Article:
One of my favorite media stories of the week begins this way:
I called the Duluth News Tribune a couple of weeks ago to ask if I could give them some money. They said no.
Chris Julin is like many of us: he loves the news but doesn’t need it in paper form anymore. Still, the UMD journalism instructor knows newsgathering isn’t free. Since the News Tribune, incredibly, doesn’t offer an e-subscription like the Star Tribune or Pioneer Press, Julin’s only option was to voluntarily write a check for the free web site.
Next stop: hilarity.
“The online paper is a free service,” said the first customer service rep I talked with.
I told her I understood that, but I wanted to pay anyway.
She said I couldn’t do that. Maybe, she said, I could donate my paper to Newspapers in Education.
That won’t work, I told her. I don’t want the Duluth News Tribune to print a paper for me and give it to someone else. I don’t want them to print a paper for me at all. I read the News Tribune online and I just want to pay for that, I said.
Nope, she said.
I want you to give the Perfect Duluth Day blog some click love, so I won’t reprint the rest except to say that the paper (owned by Forum Communications, which has laid off folks due to sales declines) hasn’t cashed his check. And I should note that check is for the full $205.40 yearly subscription price. Since the News Tribune wouldn’t have to pay printing or delivery costs for that money, Julin would instantly become one of their more profitable subscribers.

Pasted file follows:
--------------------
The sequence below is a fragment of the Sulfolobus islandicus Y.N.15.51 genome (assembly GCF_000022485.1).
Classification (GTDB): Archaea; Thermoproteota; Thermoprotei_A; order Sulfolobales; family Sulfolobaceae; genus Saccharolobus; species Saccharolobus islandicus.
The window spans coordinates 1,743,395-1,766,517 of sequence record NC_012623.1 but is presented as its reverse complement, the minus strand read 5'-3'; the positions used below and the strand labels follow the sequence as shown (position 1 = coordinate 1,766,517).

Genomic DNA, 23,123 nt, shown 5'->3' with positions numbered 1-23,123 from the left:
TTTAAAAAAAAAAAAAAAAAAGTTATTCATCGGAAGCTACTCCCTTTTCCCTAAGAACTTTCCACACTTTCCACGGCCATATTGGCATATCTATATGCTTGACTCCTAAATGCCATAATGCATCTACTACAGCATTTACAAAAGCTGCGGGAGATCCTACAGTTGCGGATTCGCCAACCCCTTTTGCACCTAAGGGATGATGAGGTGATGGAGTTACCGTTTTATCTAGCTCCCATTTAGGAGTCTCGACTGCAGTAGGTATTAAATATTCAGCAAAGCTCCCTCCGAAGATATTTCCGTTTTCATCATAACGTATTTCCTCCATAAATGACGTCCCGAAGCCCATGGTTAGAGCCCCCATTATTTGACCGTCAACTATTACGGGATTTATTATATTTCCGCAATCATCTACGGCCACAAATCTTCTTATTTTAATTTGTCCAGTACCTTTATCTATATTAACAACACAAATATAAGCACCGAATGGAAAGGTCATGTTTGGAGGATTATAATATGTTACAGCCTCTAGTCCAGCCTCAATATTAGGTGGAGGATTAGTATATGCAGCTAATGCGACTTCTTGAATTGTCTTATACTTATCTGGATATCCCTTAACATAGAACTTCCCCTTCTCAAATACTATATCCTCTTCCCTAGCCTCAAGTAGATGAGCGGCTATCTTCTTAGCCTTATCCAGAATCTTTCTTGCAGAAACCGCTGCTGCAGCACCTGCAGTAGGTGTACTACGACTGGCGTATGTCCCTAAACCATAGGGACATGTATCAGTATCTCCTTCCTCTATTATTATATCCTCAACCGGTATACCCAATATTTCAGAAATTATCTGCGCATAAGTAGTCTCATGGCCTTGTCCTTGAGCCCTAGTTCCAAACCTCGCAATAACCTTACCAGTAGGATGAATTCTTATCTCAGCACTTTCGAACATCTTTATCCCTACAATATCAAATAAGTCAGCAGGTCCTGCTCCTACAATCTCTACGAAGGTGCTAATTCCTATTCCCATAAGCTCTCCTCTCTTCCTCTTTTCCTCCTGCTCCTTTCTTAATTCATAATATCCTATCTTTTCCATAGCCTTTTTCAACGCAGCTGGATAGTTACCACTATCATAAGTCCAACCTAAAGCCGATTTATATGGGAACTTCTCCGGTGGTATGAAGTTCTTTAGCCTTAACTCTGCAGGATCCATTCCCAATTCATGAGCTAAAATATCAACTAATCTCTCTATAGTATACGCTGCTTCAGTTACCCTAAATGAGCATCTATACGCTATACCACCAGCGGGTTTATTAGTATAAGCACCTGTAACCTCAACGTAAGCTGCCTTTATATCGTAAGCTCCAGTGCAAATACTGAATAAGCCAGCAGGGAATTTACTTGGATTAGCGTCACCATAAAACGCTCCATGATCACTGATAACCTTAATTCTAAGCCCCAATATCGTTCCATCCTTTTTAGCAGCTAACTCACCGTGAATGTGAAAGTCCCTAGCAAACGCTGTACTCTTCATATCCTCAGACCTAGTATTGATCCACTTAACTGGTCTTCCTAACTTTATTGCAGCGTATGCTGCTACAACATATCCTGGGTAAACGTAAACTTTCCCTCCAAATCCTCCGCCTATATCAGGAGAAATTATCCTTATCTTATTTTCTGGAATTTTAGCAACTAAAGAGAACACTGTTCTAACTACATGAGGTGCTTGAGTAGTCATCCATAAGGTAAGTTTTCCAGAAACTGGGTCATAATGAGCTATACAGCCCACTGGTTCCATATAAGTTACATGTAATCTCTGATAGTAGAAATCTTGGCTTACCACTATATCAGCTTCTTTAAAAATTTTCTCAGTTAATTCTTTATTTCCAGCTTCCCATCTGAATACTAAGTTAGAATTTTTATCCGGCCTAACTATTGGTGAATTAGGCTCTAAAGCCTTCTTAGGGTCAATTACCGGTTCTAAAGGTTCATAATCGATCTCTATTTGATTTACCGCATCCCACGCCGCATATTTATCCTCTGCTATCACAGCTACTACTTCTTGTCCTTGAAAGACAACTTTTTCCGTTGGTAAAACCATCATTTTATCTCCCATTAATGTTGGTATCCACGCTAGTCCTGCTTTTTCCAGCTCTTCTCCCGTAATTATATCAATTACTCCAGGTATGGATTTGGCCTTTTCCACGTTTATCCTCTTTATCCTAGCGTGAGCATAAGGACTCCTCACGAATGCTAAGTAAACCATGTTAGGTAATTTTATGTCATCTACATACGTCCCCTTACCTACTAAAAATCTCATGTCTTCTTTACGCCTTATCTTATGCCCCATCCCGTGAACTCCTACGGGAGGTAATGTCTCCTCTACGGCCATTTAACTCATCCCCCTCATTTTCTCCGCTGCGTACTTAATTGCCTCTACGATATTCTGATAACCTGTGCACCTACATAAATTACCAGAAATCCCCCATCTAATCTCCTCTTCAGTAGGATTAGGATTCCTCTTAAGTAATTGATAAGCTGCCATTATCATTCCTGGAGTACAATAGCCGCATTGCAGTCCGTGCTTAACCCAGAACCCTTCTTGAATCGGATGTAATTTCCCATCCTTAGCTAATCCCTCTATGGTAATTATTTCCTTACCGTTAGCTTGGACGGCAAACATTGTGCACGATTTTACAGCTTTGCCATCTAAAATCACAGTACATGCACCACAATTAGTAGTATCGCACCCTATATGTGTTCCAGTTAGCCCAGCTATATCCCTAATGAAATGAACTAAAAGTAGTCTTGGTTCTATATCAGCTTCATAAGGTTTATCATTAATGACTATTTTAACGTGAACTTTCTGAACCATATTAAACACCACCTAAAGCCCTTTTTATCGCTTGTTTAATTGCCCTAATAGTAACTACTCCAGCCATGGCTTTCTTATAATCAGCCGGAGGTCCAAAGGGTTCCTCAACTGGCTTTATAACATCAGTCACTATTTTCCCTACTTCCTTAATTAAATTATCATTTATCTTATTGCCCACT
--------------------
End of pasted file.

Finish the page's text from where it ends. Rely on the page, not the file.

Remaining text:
But wait! There’s more! Julin sent me this update Friday morning:
Here’s an interesting twist in the story. Yesterday, I got a voicemail from Rob Karwath, the DNT’s executive editor. He’s running a Sunday column about this matter. Apparently the paper got another letter and a check within days of the one I sent. I don’t know if it happened independently or if it was inspired by my blog post or maybe even preceded my letter. I don’t know any of the details.
Karwath got back to me quickly, but he’s banging out his piece so I’ll have to give you an update later today. Like most papers, the News Tribune has gotten skinnier, and I don’t want to pretend a few hardcore readers voluntarily ponying up will save things. But for heaven’s sake, gang, at least find a way to take the free money!